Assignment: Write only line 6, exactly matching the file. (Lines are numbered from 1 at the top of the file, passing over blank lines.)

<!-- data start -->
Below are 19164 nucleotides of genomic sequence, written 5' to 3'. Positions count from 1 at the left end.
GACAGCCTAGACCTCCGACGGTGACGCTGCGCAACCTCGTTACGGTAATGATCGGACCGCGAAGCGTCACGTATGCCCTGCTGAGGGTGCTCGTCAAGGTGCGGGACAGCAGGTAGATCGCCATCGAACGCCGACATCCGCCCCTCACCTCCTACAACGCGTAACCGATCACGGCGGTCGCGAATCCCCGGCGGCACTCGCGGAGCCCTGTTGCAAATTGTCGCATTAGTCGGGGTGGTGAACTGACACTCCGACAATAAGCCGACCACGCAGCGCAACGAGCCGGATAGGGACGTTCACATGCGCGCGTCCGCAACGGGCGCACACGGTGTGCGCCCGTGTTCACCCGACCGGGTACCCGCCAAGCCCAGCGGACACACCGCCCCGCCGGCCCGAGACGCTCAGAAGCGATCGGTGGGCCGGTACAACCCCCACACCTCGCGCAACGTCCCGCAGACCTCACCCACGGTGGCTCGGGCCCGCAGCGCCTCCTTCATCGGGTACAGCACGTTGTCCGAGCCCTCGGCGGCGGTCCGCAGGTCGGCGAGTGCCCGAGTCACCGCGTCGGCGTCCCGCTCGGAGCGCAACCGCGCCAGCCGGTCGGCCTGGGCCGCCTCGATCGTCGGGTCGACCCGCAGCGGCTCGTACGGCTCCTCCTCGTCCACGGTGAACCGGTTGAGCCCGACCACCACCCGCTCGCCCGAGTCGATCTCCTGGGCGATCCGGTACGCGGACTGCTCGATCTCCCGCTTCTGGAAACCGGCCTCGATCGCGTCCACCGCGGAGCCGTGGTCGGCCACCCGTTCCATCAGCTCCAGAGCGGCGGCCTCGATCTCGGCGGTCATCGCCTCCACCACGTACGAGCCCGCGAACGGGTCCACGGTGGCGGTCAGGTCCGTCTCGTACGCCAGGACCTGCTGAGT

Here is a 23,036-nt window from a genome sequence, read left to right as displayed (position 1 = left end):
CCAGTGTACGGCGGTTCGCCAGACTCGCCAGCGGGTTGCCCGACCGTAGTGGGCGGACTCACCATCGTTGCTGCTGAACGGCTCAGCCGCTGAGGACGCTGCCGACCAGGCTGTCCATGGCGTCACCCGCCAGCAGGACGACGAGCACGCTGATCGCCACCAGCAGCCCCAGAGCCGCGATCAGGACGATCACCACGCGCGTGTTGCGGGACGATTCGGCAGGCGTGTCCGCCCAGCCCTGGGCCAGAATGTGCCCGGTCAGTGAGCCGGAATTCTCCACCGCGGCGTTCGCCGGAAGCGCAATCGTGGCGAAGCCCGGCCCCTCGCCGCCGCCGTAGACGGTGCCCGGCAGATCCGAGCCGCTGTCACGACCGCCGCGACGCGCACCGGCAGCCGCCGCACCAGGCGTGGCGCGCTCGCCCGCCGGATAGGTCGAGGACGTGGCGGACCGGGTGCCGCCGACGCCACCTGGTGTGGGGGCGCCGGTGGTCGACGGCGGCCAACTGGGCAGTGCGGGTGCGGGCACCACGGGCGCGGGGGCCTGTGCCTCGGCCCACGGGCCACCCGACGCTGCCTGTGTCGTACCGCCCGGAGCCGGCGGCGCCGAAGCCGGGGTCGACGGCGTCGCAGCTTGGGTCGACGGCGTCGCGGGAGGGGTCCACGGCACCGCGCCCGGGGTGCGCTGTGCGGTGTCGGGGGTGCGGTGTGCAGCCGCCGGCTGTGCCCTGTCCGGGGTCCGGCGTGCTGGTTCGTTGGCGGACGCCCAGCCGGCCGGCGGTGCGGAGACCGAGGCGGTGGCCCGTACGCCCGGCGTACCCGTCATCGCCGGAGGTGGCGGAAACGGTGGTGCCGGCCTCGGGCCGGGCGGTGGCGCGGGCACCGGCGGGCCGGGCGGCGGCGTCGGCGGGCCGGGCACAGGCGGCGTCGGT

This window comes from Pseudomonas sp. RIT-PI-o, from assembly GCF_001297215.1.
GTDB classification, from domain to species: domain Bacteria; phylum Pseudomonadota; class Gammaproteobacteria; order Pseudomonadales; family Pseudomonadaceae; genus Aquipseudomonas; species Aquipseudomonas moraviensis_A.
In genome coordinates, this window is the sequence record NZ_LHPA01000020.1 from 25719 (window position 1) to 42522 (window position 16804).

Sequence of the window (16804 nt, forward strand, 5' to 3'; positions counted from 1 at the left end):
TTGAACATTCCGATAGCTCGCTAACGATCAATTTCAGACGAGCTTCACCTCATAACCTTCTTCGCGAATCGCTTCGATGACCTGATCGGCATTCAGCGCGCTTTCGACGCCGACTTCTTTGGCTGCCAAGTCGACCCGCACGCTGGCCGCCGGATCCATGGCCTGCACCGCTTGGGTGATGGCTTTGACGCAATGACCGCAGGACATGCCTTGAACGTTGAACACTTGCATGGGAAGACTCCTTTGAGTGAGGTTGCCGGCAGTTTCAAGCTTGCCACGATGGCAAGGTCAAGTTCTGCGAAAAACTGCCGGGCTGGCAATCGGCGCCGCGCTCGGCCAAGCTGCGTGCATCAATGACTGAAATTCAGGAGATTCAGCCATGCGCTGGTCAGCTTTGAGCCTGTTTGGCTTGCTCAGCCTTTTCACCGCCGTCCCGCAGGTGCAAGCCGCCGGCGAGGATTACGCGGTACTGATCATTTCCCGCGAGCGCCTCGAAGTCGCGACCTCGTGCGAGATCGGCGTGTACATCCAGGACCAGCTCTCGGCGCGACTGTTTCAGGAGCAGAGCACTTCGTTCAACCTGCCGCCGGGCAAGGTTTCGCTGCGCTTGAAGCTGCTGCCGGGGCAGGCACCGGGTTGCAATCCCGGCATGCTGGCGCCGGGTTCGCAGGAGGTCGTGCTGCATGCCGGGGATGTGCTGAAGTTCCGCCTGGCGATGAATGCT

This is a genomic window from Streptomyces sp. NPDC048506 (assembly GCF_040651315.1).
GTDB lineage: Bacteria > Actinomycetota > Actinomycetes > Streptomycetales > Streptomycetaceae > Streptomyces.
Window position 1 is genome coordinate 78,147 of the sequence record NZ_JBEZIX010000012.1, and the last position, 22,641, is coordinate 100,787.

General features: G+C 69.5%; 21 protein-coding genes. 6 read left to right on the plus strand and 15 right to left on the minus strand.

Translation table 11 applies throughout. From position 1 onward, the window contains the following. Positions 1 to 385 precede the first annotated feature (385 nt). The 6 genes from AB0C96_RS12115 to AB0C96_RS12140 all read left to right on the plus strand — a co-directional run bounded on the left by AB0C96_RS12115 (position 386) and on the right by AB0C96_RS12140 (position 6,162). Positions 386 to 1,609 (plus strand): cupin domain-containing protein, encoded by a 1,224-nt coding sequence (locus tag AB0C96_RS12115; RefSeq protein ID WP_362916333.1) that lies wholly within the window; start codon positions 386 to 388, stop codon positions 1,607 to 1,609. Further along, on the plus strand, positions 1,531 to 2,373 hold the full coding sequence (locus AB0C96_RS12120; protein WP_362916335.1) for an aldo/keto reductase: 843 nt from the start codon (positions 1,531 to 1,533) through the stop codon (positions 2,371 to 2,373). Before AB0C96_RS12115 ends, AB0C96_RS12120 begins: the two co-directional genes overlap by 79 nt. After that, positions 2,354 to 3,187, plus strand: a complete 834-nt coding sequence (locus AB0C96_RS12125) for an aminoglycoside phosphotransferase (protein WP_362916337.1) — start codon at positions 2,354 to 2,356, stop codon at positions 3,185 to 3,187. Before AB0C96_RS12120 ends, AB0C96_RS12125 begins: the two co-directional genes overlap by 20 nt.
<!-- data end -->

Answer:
GTDB classification, from domain to species: domain Bacteria; phylum Pseudomonadota; class Gammaproteobacteria; order Pseudomonadales; family Pseudomonadaceae; genus Aquipseudomonas; species Aquipseudomonas moraviensis_A.